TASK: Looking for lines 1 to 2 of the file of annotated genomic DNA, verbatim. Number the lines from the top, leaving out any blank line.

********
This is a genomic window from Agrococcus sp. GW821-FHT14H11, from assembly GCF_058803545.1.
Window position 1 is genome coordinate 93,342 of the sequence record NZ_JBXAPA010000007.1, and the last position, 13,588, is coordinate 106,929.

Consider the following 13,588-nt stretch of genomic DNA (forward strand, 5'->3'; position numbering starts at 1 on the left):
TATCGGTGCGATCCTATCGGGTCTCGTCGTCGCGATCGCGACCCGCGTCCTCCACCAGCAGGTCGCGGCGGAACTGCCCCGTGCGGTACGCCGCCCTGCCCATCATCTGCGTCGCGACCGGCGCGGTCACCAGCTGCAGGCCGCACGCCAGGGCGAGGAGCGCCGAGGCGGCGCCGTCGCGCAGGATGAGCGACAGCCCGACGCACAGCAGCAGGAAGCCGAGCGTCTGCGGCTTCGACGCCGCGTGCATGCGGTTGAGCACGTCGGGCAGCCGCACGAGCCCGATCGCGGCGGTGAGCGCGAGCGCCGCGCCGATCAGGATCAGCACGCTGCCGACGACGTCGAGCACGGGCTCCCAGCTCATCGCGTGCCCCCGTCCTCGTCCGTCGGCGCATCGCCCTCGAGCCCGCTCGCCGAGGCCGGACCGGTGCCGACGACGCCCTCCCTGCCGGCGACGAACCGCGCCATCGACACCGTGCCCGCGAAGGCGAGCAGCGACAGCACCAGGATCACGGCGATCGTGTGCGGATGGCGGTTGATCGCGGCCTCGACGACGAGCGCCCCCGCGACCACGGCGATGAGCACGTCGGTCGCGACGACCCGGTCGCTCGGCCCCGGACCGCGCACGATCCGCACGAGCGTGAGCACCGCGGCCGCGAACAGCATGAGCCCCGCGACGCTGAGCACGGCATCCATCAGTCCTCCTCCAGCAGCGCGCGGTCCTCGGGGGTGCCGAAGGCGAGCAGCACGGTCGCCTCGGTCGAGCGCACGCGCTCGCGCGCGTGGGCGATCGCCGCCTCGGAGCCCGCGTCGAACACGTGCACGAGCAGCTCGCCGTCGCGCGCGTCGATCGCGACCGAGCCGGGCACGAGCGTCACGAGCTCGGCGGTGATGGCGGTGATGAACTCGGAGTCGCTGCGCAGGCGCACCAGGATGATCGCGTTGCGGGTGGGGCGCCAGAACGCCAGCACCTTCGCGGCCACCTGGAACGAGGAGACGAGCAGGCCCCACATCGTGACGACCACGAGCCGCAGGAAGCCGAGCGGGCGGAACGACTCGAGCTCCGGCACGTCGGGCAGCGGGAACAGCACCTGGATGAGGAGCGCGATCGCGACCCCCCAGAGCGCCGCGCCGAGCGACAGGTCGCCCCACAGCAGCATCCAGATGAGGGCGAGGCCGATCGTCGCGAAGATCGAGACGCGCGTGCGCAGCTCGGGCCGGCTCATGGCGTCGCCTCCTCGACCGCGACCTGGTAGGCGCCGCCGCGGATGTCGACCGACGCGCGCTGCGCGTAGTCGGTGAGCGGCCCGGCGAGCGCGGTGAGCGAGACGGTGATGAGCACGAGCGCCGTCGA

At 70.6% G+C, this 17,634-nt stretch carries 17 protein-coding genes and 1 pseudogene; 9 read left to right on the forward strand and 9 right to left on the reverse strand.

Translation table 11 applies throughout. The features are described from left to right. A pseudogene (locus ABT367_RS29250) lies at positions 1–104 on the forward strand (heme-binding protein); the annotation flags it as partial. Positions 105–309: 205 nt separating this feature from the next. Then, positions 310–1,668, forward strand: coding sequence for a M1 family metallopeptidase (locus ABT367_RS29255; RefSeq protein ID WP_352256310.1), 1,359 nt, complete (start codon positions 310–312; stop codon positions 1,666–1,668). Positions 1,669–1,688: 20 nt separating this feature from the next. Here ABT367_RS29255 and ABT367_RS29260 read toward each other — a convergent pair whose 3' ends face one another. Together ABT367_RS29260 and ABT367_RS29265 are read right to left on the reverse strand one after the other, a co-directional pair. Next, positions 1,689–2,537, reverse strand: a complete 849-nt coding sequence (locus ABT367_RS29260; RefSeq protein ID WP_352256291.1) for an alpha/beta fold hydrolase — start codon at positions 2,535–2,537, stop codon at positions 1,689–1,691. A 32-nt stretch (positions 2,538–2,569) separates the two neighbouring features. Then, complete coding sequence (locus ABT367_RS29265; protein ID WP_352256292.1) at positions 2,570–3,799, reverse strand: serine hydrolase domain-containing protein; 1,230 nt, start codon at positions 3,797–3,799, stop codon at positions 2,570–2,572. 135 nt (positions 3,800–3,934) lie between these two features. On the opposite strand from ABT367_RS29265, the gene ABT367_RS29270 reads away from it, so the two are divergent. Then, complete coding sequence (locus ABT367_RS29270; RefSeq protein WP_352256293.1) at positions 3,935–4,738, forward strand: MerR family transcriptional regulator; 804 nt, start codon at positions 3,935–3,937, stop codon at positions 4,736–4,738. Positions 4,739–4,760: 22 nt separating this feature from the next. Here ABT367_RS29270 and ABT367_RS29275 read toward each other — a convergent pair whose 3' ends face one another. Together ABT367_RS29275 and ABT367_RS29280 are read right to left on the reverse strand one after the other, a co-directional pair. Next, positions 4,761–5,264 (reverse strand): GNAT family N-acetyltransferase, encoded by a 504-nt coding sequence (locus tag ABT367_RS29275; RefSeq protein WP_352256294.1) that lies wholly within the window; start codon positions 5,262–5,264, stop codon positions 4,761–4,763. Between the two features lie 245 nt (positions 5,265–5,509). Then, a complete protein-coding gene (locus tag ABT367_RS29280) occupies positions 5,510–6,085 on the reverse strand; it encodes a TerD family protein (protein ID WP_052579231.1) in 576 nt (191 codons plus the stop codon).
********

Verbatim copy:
This is a genomic window from Agrococcus sp. GW821-FHT14H11, from assembly GCF_058803545.1.
Window position 1 is genome coordinate 93,342 of the sequence record NZ_JBXAPA010000007.1, and the last position, 13,588, is coordinate 106,929.